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Nader: Roots of a green champion

In this issue:

Matt Gonzalez Elected President of San Francisco Board of Supervisors
Behind the Bipartisan Drive Toward War in Iraq: The Council on Foreign Relations
Greens explore running anti-war candidates: Panel examines incumbents' records
It's time to vote Green
Editorial: Greens look at the presidency; no easy answers
Traditional ladder to electoral success is questioned
Unlikely Candidate, pt. II
Nader: Roots of a green champion
Excellent health care, coming soon to California
The Land is Our Mother: Brazil's Landless Workers' Movement
Letters to the Editor
News Clips
Book review of Nader: Crusader, Spoiler, Icon by Justin Martin.

by Gwen Johnson

Democrats admonished him in 2000 and accused him of stealing votes away from their man Al Gore, but Green Party presidential candidate Ralph Nader rebuffed their claims that he spoiled the election. He remained undeterred, continuing his crusade to promote responsible, responsive government and justice for all.

The life and struggles of this prominent consumer advocate and political activist—”citizen” is his preferred word—was recently chronicled in Nader: Crusader, Spoiler, Icon by Justin Martin. Martin also also wrote Greenspan: The Man Behind Money.

From his early days in working-class New England to a life spearheading advocacy groups, Nader developed a reputation as the underdog’s best friend.

Nader was born February 27, 1934 in Winsted, CT, the youngest of the four children Lebanese immigrants Nathra and Rose Nader.

The family spent many evenings discussing political events during dinner. Several of these conversations were inspired by debates held throughout the day at Nathra’s restaurant, the Highland Arms, where diners of all walks of life would fire up heated conversations with the spirited restaurateur.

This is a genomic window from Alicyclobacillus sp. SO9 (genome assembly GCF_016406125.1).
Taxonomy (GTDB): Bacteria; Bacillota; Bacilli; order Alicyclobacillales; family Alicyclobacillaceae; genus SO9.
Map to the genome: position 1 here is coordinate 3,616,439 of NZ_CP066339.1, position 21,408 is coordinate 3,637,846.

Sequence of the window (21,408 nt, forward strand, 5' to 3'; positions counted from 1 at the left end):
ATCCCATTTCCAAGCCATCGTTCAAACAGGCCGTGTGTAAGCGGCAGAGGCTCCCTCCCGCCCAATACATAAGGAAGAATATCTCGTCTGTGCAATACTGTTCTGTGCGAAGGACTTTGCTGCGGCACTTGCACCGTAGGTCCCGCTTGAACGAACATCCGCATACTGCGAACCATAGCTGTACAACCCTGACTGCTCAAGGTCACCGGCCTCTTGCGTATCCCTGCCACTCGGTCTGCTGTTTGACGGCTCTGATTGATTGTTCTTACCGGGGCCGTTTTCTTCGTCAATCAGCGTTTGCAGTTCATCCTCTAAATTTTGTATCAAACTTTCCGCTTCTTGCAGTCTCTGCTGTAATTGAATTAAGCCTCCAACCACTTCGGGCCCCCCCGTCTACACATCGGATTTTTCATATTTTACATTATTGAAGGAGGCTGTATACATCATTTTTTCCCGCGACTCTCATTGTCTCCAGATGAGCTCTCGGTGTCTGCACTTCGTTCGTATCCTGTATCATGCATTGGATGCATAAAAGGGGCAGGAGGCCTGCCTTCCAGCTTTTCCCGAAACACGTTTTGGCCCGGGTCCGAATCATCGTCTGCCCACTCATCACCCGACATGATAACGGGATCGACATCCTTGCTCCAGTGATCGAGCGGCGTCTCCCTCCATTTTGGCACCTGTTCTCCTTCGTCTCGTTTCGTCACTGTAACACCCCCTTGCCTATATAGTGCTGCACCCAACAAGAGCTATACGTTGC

Nathra was a staunch advocate of democratic justice and civic responsibility. Rose taught the children about character issues through folk tales, instilling personal qualities in the children such as the importance of stamina, resiliency and intolerance for excuses. She was also extremely health conscious and put nutrition at the top of her list of priorities.

During his school years, Ralph excelled at every subject far beyond his grade level. His academic aptitude led him to the Princeton. Although Ralph’s grades were worthy of an Ivy League scholarship, Nathra insisted on paying full price for Ralph’s tuition. Scholarships, he believed, should be saved for those students who truly needed financial assistance.

It was this selfless, hardworking, beat-the-odds attitude that Ralph adopted and carried with him throughout his fights against giants such as General Motors, the United States Congress, Al Gore and George W. Bush. And it was this same stance that has deemed him a crusader, a spoiler and genuine American icon.

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